• Swapped color channels
  • Inconsistent color spaces
  • Inconsistent scaling

Different image processing frameworks may read in color channels in a different order, causing a channel swap when migrating to a new tool. A newly introduced bug may result in inconsistencies in whether grayscale or colored images are passed to our model or in the way that pixel values are scaled. Suppose we train a model that expects pixel values ranging from 0-255. If we begin scaling these values from 0.0-1.0, this could result in a model effectively being fed black, featureless images.

Data pipeline issues may cause inconsistencies in pixel value scaling, channel ordering, or the number of channels

The Solution

In order to effectively monitor the issues described above, we need to compute metrics that are sensitive to these events. For example, calculating the mean pixel value of an image can serve as a measure of image brightness and can be leveraged to monitor for changes in image lighting. Most image processing tools can compute hue and saturation which provide information about the color palette of an image. These quantities can be used to monitor for things like changes in image backgrounds or issues such as the swapping of color channels in an image. Monitoring image height can be done trivially by capturing the shape of the tensor representing the raw image data. The number of channels in this tensor can be used to infer the colorspace of an image (RGB, CMYK, Grayscale).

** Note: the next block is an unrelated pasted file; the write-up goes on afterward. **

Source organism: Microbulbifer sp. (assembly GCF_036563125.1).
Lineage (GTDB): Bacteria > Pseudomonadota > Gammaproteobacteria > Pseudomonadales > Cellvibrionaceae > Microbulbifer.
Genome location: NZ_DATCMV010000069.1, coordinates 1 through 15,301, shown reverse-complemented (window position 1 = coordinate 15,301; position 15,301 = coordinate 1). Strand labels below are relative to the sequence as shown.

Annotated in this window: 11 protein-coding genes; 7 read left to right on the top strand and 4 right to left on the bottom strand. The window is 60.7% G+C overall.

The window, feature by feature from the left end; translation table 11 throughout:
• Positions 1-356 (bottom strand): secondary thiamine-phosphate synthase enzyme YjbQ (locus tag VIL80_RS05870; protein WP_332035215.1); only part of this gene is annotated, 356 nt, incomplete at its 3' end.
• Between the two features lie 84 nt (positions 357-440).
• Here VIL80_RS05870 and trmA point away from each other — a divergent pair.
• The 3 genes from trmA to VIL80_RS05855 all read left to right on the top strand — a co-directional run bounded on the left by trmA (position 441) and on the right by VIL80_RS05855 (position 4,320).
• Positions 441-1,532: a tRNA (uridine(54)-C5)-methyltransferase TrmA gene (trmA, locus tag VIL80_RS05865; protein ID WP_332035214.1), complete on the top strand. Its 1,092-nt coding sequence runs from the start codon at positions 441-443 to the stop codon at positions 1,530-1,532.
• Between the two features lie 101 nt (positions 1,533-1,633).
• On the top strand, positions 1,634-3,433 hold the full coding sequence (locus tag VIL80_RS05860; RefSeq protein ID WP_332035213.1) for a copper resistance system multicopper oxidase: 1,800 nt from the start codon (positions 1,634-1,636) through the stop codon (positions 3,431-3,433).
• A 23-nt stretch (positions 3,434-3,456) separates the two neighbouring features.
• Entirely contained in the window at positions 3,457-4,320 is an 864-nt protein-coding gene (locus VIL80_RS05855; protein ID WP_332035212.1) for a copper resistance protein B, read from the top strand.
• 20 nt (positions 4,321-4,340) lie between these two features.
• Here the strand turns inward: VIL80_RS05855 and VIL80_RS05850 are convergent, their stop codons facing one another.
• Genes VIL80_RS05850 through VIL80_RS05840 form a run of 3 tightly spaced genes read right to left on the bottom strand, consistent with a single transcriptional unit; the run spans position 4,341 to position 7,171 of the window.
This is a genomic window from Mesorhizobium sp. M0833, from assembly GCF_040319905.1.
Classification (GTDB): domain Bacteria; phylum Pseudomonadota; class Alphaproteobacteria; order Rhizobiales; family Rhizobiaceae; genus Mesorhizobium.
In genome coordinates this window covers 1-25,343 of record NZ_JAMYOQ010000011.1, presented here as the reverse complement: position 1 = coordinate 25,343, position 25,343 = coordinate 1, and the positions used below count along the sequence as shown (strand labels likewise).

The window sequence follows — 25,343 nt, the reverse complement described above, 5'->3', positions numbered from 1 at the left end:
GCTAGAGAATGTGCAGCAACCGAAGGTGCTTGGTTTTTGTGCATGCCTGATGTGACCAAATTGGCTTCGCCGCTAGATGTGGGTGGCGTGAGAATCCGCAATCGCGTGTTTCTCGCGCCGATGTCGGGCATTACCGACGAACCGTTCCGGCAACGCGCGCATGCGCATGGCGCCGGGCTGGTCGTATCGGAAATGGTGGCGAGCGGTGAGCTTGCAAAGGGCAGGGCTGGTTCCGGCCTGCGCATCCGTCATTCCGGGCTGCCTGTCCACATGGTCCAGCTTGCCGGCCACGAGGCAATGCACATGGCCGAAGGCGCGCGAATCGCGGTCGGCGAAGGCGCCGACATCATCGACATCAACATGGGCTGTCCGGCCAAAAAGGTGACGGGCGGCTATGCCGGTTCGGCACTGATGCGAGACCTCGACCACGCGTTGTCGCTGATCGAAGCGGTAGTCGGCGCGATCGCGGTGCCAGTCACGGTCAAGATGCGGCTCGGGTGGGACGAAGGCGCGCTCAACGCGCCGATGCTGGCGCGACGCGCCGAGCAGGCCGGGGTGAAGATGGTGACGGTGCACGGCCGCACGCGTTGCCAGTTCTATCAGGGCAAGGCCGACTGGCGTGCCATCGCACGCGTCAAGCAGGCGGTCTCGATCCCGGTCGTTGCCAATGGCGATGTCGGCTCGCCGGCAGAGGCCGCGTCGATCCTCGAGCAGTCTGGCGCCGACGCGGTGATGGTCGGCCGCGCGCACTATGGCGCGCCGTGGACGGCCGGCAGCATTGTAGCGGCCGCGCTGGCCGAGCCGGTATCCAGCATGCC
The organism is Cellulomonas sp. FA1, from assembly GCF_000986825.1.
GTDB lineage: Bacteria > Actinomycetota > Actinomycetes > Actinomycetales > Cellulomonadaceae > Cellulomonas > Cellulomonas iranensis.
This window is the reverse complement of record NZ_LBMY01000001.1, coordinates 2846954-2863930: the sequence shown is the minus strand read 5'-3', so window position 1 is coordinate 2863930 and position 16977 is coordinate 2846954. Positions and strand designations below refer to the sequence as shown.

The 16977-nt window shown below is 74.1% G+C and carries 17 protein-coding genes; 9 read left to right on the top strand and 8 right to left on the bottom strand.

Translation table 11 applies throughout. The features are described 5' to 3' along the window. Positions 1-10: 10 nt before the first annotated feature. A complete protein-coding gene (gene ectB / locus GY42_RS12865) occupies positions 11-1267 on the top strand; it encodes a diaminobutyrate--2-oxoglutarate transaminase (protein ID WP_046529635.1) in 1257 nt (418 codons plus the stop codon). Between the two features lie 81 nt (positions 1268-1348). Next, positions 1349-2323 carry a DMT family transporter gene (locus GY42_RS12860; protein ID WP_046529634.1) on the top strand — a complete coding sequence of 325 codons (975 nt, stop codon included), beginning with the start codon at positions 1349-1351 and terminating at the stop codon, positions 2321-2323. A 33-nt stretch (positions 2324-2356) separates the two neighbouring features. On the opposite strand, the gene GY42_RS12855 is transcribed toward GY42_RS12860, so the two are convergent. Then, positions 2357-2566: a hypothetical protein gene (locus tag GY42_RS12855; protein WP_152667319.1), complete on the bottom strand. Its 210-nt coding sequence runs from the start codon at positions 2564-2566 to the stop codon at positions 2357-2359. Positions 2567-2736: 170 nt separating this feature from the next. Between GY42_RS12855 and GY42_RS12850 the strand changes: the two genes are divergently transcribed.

In many cases, valuable metadata is available in the image file in the form of Exif data. Exif data often includes information such as the device make and model, the camera settings while taking the photo, as well as geolocation, date, and time associated with the image. Consider a model trained to identify plant species from images. Capturing geolocation from image exif data can help to inform ML engineers whether new images are expected to contain plant species that weren’t included in the training dataset.

Example of camera settings extracted from Exif data

Monitoring at Scale

Now that we know what kind of telemetry we wish to capture for images, how can we turn this into a full-fledged monitoring solution? The team at WhyLabs has developed an open source data logging library, whylogs, which was designed to capture valuable telemetry in an efficient and customizable way for any dataset. whylogs is designed with customizability as a priority, enabling users to integrate whylogs with any data pipeline, whether you’re working with image data, tabular data, text, or something else.

Furthermore, users can leverage powerful anomaly detection, informative visualizations, and automated notifications by uploading profiles to the WhyLabs AI Observatory for an end-to-end monitoring solution. Your first model is free!

A Solution for Monitoring Image Data” was originally published by Open Data Science.